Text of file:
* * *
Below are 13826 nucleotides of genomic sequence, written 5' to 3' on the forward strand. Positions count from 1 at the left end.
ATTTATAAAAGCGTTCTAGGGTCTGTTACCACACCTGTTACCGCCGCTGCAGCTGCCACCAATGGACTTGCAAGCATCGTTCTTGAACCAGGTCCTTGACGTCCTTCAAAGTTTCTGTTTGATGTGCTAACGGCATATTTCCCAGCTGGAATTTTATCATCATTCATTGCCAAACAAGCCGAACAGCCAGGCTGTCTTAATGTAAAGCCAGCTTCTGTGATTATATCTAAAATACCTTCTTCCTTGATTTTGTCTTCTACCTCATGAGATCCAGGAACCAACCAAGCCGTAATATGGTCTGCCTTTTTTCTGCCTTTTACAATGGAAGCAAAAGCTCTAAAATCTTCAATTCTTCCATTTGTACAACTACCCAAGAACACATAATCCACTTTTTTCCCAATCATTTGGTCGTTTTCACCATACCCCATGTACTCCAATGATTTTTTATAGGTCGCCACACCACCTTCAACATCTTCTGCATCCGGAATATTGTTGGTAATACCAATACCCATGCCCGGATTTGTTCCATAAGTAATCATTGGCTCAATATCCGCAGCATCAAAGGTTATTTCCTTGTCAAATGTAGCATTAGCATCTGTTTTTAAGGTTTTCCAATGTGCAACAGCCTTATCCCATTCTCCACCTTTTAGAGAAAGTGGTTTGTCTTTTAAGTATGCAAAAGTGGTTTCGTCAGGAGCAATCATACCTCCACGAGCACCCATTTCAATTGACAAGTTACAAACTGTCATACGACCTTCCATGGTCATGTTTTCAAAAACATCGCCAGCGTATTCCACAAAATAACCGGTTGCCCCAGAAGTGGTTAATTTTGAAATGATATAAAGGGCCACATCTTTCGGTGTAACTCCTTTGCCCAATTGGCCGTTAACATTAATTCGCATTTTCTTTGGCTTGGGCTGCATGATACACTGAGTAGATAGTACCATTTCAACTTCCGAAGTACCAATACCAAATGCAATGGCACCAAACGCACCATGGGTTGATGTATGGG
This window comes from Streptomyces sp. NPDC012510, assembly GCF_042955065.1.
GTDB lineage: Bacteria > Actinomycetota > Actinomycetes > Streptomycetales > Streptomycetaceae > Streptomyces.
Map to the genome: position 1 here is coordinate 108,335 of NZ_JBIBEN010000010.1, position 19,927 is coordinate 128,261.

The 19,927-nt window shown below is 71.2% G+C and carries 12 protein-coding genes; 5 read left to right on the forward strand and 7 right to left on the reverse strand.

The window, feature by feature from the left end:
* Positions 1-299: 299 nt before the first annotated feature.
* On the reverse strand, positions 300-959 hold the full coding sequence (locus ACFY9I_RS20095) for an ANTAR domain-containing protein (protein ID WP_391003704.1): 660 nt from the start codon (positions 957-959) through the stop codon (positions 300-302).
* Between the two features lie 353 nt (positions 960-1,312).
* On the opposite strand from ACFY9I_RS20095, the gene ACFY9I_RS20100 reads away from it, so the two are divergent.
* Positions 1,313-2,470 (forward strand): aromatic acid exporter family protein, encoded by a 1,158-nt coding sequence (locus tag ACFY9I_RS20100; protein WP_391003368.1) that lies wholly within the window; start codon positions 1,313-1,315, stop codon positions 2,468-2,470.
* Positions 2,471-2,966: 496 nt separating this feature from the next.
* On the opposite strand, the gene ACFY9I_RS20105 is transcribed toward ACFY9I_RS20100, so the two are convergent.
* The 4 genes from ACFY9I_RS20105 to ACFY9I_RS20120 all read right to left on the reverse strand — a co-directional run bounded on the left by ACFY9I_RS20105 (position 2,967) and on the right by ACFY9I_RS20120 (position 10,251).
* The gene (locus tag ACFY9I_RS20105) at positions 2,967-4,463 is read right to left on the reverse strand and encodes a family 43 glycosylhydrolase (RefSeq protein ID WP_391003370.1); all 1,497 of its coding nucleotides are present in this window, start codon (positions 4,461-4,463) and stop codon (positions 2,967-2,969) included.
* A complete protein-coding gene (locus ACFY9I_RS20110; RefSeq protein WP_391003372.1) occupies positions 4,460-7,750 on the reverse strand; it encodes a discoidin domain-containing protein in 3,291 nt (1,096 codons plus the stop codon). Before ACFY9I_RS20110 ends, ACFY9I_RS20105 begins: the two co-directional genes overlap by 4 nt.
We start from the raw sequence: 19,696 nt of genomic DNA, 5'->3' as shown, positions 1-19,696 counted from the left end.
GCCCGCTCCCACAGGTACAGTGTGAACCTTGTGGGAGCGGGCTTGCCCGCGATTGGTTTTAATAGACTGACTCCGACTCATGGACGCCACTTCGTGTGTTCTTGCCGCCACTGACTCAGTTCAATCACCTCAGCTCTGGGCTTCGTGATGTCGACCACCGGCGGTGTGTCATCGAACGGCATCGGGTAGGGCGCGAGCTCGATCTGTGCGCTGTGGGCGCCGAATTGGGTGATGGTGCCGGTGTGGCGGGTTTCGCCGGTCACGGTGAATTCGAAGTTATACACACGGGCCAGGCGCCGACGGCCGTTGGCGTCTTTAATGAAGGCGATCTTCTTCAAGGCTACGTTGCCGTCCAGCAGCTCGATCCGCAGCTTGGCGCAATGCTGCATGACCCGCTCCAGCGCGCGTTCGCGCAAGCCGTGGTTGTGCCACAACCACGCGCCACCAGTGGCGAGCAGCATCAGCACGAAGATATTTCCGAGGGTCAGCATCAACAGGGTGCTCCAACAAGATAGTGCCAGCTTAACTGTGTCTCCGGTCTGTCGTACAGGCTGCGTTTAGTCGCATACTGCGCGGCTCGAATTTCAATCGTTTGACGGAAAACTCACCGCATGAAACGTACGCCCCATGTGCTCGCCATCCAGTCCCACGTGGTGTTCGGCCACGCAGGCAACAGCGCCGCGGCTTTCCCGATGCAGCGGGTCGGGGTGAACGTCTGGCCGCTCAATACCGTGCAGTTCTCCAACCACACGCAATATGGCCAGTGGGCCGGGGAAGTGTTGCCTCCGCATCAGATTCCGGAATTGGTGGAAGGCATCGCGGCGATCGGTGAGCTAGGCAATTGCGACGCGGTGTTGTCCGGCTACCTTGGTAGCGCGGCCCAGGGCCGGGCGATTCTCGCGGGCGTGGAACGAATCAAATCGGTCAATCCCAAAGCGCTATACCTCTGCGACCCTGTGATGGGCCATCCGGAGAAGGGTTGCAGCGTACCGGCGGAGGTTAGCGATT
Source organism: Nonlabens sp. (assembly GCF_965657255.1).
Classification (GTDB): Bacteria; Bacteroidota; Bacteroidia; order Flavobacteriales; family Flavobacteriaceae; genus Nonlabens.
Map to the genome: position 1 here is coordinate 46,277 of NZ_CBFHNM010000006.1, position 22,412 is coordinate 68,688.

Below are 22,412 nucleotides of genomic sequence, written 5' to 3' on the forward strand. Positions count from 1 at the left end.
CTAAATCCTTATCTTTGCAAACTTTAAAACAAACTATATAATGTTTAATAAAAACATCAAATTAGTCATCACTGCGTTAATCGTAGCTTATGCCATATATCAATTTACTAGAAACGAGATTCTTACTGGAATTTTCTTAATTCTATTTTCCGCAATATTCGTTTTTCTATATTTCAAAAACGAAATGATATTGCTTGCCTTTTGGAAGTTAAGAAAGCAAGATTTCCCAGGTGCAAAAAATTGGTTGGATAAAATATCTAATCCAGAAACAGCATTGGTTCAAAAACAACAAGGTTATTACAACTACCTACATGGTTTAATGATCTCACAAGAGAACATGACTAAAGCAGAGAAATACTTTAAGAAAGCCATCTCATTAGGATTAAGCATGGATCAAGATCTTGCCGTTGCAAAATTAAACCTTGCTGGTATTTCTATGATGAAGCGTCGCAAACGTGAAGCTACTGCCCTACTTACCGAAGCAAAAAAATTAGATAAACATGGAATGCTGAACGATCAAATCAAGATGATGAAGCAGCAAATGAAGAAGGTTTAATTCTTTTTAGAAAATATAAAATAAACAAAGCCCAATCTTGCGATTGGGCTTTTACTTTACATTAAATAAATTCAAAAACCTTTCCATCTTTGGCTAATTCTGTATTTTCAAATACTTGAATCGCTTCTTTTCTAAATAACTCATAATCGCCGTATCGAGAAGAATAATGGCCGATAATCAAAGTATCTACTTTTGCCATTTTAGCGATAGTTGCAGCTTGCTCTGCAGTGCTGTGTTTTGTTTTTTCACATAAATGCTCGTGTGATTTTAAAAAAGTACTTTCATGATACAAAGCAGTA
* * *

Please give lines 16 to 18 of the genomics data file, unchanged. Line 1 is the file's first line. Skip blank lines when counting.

* The gene (locus tag ACFY9I_RS20105) at positions 2,967-4,463 is read right to left on the reverse strand and encodes a family 43 glycosylhydrolase (RefSeq protein ID WP_391003370.1); all 1,497 of its coding nucleotides are present in this window, start codon (positions 4,461-4,463) and stop codon (positions 2,967-2,969) included.
* A complete protein-coding gene (locus ACFY9I_RS20110; RefSeq protein WP_391003372.1) occupies positions 4,460-7,750 on the reverse strand; it encodes a discoidin domain-containing protein in 3,291 nt (1,096 codons plus the stop codon). Before ACFY9I_RS20110 ends, ACFY9I_RS20105 begins: the two co-directional genes overlap by 4 nt.
We start from the raw sequence: 19,696 nt of genomic DNA, 5'->3' as shown, positions 1-19,696 counted from the left end.